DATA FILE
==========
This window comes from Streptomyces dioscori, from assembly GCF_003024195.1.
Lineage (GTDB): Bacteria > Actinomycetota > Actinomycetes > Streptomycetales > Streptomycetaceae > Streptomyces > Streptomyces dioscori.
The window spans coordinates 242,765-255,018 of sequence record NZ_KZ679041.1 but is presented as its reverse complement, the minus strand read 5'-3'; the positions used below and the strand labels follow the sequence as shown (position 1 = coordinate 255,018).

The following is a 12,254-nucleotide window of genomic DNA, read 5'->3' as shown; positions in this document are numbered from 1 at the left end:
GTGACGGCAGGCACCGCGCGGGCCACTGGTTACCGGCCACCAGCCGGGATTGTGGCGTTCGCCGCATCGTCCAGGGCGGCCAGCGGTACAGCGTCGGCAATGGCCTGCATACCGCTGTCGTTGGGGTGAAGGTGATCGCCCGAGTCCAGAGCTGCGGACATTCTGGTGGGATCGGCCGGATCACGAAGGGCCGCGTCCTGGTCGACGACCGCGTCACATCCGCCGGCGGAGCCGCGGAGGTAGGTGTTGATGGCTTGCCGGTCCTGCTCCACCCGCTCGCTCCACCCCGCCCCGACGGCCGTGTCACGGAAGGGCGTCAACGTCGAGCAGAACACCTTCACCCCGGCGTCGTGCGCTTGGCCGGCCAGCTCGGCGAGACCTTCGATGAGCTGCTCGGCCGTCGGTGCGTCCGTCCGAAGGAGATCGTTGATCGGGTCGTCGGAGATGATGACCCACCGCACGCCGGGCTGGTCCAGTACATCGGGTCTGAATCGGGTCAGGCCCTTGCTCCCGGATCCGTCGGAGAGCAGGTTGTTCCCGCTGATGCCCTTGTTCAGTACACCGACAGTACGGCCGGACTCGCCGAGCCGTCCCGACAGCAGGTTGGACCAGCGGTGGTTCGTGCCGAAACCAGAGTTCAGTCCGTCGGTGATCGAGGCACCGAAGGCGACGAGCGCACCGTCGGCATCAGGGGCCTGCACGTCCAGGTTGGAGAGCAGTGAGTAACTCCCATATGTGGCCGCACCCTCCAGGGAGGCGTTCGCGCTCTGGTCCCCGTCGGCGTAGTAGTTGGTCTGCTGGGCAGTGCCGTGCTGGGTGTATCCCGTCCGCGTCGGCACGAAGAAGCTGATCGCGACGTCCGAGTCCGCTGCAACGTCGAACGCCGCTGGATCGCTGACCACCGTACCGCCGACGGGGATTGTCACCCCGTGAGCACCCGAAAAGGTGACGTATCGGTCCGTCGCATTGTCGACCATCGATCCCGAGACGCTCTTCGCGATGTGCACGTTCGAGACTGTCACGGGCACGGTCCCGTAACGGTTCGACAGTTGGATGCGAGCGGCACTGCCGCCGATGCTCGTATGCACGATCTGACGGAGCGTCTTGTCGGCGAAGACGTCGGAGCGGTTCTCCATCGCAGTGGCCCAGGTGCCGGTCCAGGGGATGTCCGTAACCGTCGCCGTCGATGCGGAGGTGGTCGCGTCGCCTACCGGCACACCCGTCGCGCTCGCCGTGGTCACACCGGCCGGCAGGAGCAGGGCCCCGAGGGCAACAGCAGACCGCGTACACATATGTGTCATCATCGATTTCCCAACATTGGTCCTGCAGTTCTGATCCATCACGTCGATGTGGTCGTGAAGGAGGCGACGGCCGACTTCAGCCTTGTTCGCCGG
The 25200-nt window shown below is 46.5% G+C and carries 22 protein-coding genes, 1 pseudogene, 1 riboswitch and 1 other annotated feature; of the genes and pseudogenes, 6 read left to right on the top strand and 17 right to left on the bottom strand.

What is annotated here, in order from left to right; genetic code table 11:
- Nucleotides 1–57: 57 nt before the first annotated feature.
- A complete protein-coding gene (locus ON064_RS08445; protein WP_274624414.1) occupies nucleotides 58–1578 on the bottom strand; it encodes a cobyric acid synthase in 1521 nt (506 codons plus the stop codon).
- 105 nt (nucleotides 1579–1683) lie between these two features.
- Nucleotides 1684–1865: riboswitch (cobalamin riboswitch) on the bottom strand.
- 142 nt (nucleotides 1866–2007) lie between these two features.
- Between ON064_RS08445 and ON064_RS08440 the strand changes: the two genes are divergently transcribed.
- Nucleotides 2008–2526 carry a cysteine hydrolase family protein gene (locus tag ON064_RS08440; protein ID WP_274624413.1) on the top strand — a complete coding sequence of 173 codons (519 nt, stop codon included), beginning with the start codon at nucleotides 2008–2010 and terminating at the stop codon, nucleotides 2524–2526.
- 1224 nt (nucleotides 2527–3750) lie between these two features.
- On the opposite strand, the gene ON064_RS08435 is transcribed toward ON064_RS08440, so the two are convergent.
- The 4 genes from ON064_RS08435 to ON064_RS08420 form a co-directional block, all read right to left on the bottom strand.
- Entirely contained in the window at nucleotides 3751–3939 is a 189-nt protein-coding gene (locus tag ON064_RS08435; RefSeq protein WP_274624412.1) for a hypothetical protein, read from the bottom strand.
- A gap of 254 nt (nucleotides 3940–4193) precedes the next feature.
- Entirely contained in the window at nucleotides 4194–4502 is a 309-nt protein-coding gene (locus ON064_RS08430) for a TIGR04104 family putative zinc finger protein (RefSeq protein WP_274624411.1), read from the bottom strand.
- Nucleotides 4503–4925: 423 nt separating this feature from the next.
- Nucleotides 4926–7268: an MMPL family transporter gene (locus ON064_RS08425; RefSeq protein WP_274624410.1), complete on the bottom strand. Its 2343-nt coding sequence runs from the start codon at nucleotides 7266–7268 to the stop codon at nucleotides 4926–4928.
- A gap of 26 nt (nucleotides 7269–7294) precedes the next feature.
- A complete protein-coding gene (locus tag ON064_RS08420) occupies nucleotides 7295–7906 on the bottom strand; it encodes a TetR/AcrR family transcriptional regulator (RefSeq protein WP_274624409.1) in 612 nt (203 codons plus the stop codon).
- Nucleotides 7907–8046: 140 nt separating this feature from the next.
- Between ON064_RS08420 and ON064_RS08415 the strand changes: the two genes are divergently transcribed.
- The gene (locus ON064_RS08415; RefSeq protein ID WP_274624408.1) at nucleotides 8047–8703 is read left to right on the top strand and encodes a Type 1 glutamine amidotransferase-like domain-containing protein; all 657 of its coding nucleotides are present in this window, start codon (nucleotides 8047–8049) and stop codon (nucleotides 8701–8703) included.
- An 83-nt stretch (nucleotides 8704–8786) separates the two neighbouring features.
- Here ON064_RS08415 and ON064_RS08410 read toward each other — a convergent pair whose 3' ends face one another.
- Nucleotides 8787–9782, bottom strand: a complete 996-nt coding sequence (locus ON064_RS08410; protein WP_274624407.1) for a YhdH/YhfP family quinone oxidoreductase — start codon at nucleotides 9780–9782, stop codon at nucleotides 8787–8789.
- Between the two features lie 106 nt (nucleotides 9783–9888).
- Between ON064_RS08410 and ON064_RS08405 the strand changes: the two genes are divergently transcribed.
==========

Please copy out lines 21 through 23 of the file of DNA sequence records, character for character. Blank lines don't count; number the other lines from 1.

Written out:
- Nucleotides 4503–4925: 423 nt separating this feature from the next.
- Nucleotides 4926–7268: an MMPL family transporter gene (locus ON064_RS08425; RefSeq protein WP_274624410.1), complete on the bottom strand. Its 2343-nt coding sequence runs from the start codon at nucleotides 7266–7268 to the stop codon at nucleotides 4926–4928.
- A gap of 26 nt (nucleotides 7269–7294) precedes the next feature.